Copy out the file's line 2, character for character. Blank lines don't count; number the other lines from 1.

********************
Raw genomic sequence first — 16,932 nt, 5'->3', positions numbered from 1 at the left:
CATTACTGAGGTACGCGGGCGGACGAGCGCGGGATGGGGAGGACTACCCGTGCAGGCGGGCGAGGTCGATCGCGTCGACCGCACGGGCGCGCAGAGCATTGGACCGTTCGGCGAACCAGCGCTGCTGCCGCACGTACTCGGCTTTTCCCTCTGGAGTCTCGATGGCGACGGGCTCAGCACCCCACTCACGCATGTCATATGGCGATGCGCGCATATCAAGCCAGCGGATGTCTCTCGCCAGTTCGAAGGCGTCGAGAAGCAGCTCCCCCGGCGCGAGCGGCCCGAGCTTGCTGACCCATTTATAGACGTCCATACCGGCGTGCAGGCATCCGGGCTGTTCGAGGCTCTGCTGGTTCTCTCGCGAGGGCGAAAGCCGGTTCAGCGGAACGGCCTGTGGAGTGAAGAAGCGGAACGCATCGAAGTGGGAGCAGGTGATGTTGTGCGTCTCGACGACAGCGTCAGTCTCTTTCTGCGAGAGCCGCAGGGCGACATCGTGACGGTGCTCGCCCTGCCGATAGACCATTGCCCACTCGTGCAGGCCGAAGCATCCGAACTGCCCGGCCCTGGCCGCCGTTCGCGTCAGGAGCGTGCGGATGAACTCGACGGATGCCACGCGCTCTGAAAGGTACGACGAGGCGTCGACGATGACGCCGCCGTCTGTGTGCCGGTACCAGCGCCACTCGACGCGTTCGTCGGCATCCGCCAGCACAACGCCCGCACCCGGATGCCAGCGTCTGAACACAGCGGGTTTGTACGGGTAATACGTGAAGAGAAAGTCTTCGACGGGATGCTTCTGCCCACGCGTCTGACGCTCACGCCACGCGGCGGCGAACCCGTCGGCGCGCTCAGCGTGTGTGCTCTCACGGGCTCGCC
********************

CATTACTGAGGTACGCGGGCGGACGAGCGCGGGATGGGGAGGACTACCCGTGCAGGCGGGCGAGGTCGATCGCGTCGACCGCACGGGCGCGCAGAGCATTGGACCGTTCGGCGAACCAGCGCTGCTGCCGCACGTACTCGGCTTTTCCCTCTGGAGTCTCGATGGCGACGGGCTCAGCACCCCACTCACGCATGTCATATGGCGATGCGCGCATATCAAGCCAGCGGATGTCTCTCGCCAGTTCGAAGGCGTCGAGAAGCAGCTCCCCCGGCGCGAGCGGCCCGAGCTTGCTGACCCATTTATAGACGTCCATACCGGCGTGCAGGCATCCGGGCTGTTCGAGGCTCTGCTGGTTCTCTCGCGAGGGCGAAAGCCGGTTCAGCGGAACGGCCTGTGGAGTGAAGAAGCGGAACGCATCGAAGTGGGAGCAGGTGATGTTGTGCGTCTCGACGACAGCGTCAGTCTCTTTCTGCGAGAGCCGCAGGGCGACATCGTGACGGTGCTCGCCCTGCCGATAGACCATTGCCCACTCGTGCAGGCCGAAGCATCCGAACTGCCCGGCCCTGGCCGCCGTTCGCGTCAGGAGCGTGCGGATGAACTCGACGGATGCCACGCGCTCTGAAAGGTACGACGAGGCGTCGACGATGACGCCGCCGTCTGTGTGCCGGTACCAGCGCCACTCGACGCGTTCGTCGGCATCCGCCAGCACAACGCCCGCACCCGGATGCCAGCGTCTGAACACAGCGGGTTTGTACGGGTAATACGTGAAGAGAAAGTCTTCGACGGGATGCTTCTGCCCACGCGTCTGACGCTCACGCCACGCGGCGGCGAACCCGTCGGCGCGCTCAGCGTGTGTGCTCTCACGGGCTCGCC